New York Gov. George E. Pataki has said workers’ compensation rates will be reduced this year by an average of 2.5 percent. The reduction, combined with rate decreases achieved in the past five years, represents an overall reduction of almost 40 percent.
“When I signed the 1996 reforms into law, I promised workers’ compensation rates would drop — today’s 2.5 percent reduction, combined with the past four year’s reductions, demonstrates that we have achieved that goal,” Pataki said. “By reducing the cost of doing business, we are making New York State even more competitive, helping us attract new jobs and industry.”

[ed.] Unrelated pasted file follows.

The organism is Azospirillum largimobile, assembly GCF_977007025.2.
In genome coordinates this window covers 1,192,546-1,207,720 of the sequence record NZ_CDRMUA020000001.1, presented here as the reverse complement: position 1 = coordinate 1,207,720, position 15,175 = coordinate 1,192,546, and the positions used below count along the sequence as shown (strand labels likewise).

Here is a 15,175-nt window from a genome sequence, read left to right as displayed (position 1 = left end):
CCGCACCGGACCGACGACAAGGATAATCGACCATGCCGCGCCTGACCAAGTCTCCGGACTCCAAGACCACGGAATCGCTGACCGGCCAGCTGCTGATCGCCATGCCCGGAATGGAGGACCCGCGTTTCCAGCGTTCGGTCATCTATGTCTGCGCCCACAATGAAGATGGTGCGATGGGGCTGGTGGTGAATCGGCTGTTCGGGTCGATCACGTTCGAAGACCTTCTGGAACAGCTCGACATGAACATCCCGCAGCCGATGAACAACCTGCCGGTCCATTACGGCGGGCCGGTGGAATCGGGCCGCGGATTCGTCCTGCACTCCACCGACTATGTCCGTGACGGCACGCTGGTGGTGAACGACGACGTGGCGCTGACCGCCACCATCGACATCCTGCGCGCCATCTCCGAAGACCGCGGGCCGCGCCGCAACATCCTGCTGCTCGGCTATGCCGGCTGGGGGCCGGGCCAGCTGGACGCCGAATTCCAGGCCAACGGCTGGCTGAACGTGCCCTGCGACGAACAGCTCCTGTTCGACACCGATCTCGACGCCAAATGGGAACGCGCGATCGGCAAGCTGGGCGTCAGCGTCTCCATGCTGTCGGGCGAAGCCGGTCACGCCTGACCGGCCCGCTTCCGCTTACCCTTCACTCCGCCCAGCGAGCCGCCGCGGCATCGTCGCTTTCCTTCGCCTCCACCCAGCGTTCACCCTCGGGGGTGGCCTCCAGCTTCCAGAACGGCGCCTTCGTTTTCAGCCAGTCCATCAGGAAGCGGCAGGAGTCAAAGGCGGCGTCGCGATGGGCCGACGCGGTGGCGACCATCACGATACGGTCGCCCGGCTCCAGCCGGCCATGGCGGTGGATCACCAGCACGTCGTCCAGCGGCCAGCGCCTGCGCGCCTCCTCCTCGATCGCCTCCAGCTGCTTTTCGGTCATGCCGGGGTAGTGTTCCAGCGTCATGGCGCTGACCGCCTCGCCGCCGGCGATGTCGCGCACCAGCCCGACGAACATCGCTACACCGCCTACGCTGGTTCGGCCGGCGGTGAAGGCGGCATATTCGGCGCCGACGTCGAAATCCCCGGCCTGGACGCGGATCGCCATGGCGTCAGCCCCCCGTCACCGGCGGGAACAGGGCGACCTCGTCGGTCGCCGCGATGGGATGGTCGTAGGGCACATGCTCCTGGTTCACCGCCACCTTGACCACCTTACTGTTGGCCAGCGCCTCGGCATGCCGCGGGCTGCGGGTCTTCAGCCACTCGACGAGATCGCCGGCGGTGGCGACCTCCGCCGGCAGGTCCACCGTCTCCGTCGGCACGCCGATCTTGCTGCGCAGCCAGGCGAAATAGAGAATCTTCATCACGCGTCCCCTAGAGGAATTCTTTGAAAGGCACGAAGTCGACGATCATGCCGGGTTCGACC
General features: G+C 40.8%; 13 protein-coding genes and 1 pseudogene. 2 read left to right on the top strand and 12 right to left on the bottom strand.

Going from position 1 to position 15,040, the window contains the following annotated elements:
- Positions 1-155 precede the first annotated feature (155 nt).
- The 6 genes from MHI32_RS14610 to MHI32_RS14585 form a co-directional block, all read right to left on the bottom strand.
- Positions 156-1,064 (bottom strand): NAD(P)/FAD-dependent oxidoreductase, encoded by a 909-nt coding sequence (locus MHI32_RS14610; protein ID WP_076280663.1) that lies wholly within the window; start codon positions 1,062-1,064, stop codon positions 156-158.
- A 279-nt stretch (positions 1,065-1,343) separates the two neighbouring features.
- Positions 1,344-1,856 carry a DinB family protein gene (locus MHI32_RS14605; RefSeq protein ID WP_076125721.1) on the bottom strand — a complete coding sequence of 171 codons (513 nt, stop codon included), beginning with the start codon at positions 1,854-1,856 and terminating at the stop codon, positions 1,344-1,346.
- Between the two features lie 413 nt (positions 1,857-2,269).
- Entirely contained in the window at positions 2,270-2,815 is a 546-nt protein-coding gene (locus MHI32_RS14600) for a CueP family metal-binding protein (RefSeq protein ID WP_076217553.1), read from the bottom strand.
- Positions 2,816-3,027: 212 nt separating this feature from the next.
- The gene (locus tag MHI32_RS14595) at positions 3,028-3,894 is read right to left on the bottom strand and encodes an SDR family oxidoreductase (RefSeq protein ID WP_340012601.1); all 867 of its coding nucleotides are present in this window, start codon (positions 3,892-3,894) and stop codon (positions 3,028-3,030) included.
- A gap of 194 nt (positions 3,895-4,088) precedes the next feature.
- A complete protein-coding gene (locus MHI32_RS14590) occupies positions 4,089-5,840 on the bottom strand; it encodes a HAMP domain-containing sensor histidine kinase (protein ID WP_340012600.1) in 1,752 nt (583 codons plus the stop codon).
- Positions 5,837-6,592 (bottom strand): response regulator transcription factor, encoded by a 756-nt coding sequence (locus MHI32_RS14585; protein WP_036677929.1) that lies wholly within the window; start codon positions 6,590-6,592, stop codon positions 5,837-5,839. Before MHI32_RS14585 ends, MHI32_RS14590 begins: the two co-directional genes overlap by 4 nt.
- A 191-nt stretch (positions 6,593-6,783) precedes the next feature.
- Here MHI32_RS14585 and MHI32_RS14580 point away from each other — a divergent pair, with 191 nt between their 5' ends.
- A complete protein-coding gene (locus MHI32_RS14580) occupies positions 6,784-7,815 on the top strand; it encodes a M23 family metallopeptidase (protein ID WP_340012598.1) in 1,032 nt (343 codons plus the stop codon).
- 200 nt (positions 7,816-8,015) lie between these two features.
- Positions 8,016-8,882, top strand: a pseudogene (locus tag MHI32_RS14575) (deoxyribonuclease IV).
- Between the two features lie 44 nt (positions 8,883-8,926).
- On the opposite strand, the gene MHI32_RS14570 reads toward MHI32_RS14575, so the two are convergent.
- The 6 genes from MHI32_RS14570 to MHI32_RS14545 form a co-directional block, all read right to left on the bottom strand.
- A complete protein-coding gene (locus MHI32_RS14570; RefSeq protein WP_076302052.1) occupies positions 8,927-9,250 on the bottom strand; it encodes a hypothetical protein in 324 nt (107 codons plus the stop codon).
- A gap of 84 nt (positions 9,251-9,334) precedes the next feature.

The 2.5 percent reduction will take effect October 1, 2000, and will be reflected in rate notices that insurers will send to employers immediately. The decreases will vary by business and type of industry, but some employers will see their rates fall by as much as 27 percent for the coming year such as those in the tunneling and iron and steel erection classes.
In 1995 rates were reduced by 8.4 percent and in 1996 rates were fell by over 18 percent. In 1997 rates decreased an additional 7.5 percent and in 1998 rates were cut by 3 percent. Last year’s rate level was unchanged. Prior to the enactment of the Governor’s reform legislation, New York State had the second highest workers’ compensation costs in the United States.
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